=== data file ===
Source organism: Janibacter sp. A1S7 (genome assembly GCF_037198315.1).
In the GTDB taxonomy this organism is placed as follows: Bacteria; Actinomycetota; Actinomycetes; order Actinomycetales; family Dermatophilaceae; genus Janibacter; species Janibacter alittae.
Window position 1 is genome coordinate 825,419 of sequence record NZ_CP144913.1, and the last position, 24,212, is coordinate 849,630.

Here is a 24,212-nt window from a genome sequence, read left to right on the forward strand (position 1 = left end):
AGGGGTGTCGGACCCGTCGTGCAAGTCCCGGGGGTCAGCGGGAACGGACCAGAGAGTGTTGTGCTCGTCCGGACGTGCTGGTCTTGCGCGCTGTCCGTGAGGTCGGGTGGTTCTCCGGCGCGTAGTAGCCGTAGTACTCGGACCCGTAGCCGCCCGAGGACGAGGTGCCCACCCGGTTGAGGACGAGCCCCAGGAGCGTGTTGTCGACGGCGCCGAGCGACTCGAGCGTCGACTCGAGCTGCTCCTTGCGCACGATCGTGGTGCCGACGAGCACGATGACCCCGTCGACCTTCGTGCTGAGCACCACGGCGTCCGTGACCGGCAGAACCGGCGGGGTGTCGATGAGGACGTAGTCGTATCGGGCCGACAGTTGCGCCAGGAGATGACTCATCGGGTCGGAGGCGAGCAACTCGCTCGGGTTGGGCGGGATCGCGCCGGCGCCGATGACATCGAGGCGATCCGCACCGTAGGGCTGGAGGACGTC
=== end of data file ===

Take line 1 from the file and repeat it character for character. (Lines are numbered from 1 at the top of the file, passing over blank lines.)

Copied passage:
Source organism: Janibacter sp. A1S7 (genome assembly GCF_037198315.1).